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  1. #1
    Join Date
    Jan 2004
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    India
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    Unanswered: delete query is taking long time

    Hi,
    Simple delete query is taking very long time to delete records.i.e

    "Delete from INVENTORY where ITEM_ID='3190' "

    INVENTORY table is master table for 9 other tables(child).

    All the data with ITEM_ID='3190' is deleted from the child tables.

    Is it possible to make the deletion faster?

    Thanks in Advance
    Pagnint
    (No need to search web before posting new question)

  2. #2
    Join Date
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    Provided Answers: 1

    Re: delete query is taking long time

    Silly question: I take it there are indexes on the FK columns of all these 9 child tables?

  3. #3
    Join Date
    Jul 2003
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    2,296

    Re: delete query is taking long time

    Originally posted by andrewst
    Silly question: I take it there are indexes on the FK columns of all these 9 child tables?
    You already know the answer to that Andrew
    - The_Duck
    you can lead someone to something but they will never learn anything ...

  4. #4
    Join Date
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    Well i think its not silly question. I can not simply remove all the foreign keys, as it is production schema and lot of data is loading to
    all child tables.
    My question : Is it possible to make deletion faster with out removing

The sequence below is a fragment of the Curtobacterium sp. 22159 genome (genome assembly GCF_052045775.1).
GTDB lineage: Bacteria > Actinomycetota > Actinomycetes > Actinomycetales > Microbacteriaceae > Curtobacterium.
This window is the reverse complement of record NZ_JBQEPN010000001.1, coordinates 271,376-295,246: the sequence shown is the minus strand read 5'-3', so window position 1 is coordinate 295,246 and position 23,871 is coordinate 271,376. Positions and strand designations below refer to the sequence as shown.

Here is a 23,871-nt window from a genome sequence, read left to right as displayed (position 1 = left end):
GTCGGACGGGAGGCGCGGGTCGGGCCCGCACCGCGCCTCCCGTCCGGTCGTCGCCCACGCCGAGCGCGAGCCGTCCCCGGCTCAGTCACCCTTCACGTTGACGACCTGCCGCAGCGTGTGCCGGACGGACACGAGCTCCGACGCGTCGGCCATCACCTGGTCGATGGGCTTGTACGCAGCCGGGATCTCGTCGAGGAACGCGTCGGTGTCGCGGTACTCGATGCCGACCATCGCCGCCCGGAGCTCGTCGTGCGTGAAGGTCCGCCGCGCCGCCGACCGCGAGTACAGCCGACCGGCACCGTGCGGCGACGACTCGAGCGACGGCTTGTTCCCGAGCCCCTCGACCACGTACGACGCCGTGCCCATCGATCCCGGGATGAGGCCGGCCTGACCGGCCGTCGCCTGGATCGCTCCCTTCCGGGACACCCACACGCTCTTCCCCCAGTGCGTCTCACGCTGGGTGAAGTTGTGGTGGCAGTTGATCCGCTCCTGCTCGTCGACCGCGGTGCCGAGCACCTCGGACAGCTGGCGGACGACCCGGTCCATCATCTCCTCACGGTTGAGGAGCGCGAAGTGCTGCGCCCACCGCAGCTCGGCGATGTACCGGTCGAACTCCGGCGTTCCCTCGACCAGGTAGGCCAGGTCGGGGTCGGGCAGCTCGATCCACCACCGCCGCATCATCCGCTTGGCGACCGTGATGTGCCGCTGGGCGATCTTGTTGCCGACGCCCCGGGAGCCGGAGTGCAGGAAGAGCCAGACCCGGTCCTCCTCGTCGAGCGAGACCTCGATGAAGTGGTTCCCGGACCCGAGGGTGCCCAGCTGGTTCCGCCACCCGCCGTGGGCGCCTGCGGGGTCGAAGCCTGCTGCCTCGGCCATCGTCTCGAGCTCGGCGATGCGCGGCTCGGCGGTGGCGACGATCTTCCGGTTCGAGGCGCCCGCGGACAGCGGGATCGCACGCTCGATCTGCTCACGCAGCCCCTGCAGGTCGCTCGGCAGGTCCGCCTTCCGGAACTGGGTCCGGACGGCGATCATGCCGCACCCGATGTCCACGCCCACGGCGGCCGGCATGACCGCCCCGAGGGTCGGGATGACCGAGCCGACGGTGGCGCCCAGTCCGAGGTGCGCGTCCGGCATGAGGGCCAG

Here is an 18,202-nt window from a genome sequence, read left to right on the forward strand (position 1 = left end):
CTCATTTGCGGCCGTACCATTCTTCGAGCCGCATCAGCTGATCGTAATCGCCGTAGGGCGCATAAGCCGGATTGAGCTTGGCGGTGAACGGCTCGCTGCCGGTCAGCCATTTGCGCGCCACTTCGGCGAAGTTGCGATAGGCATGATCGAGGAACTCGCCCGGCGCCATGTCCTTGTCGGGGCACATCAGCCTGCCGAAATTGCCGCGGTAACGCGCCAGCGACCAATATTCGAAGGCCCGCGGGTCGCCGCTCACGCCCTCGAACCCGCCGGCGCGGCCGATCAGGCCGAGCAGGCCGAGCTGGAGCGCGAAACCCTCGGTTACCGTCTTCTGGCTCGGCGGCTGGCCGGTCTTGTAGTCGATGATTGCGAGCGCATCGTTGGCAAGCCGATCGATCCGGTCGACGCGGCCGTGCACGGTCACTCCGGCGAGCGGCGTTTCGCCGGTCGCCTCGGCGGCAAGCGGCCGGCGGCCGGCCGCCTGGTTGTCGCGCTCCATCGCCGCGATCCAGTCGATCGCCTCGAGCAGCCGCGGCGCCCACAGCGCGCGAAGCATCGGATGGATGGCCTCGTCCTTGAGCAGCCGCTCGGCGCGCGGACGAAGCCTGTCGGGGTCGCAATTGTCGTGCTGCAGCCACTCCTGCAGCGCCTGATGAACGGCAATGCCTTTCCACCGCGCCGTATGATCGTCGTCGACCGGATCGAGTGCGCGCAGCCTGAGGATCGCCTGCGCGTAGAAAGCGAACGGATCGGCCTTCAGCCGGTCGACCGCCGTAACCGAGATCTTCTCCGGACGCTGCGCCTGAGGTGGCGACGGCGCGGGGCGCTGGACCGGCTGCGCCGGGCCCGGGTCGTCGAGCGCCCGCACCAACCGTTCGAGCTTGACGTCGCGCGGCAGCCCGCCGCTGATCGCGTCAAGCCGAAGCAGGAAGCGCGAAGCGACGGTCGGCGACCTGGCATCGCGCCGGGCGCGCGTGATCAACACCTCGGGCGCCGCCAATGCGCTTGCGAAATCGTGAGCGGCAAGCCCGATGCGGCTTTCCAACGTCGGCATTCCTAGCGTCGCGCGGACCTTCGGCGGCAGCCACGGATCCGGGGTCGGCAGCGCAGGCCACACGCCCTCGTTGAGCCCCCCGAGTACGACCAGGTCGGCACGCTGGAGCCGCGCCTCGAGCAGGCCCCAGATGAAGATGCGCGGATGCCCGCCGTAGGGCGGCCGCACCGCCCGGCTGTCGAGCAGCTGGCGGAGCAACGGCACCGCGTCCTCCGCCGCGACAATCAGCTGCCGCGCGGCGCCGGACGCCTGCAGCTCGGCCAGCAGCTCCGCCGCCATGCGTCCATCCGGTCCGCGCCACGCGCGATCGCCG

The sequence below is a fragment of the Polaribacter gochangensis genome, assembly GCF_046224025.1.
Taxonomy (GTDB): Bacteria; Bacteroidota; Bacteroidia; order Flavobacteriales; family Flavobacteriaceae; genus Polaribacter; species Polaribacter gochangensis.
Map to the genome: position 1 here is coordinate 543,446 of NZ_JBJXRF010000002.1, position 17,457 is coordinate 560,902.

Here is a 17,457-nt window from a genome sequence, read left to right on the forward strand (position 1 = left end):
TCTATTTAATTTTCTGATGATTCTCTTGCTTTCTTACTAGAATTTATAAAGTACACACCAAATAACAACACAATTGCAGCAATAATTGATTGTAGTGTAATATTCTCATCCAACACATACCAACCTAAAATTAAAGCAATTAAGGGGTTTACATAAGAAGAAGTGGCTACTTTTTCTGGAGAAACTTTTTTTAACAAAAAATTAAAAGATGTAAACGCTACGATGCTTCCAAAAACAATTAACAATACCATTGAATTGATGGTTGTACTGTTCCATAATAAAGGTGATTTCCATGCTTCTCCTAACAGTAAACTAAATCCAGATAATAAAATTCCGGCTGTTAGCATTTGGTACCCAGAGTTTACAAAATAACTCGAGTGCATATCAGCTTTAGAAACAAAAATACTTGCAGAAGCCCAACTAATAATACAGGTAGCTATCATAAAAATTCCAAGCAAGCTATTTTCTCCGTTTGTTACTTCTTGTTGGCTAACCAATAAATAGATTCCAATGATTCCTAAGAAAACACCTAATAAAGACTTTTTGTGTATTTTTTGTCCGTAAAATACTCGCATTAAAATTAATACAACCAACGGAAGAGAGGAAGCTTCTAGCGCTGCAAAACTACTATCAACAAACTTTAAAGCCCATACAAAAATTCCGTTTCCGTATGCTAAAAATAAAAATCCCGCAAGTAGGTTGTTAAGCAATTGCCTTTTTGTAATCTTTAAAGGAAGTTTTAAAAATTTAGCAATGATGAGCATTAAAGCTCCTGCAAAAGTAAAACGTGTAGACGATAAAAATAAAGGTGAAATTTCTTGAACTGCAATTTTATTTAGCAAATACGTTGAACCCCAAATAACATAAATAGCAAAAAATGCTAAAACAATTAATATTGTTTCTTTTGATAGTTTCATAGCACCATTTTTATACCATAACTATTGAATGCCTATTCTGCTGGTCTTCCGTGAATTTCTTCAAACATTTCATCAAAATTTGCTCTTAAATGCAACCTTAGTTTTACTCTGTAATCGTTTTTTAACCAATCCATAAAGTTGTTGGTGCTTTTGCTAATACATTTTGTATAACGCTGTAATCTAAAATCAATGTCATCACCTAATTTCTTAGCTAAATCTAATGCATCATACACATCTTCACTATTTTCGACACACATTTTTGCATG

fK's from child table.
    Hope thinks are now clear?

    Thanks
    Pagnint
    (No need to search web before posting new question)

  5. #5
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    Provided Answers: 1
    I wasn't suggesting you remove the foreign keys; I was asking whether for each foreign key there is also defined an index on the same column. For example:

    CREATE TABLE child1( ..., item_id REFERENCES inventory, ... );
    CREATE INDEX child1_idx ON child1 (item_id);

    Without such an index, deletion from the inventory table will perform very badly. So every child table must have an index on the foreign key.

  6. #6
    Join Date
    Jan 2004
    Location
    India
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    Hi Andrew,
    Sorry for replying late. As you said i have created Indexes for all
    the foreign keys tables. But still deletion is slower.
    I didnt get one point even though there are no records with item_id='3190' in all the foreign key tables, those tables are getting lock
    and deletion is much slower. Can you help me on this point.?

    Thanks
    Pagnint
    (No need to search web before posting new question)

  7. #7
    Join Date
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    Provided Answers: 1
    It doesn't matter whether '3190' is referenced by any rows in child tables or not, without an index on the child table's foreign key column Oracle will:
    a) take out a table level lock on the child table
    b) have to perform a full table scan on the child table to determine whether any child exists or not.

    Both these issues will kill your performance. Simple example:

    PHP Code:
    SQLcreate table parentpid integer primary keypname varchar2(10) );

    Table created.

    SQLinsert into parent values (3190'nokids');

    1 row created.

    SQLcreate table childcid integer primary keypid references parent );

    Table created.

    SQLinsert into child values (1null);

    1 row created.

    SQLcommit;

    Commit complete.

    SQLselect from parent;

           
    PID PNAME
    ---------- ----------
          
    3190 nokids

    SQL
    select from child;

           
    CID        PID
    ---------- ----------
             

    Here we have a parent record 3190 that is not referenced by the single child record, and no index on the foreign key. Now let's have 2 users work on the database:

    PHP Code:
    user1delete child where cid=1;

    1 row deleted.

    user2delete parent where pid=3190
    At this point, user2 is blocked because it wants to lock every row in child while it enforced the foreign key constraint. It waits until user1 either commits or rolls back: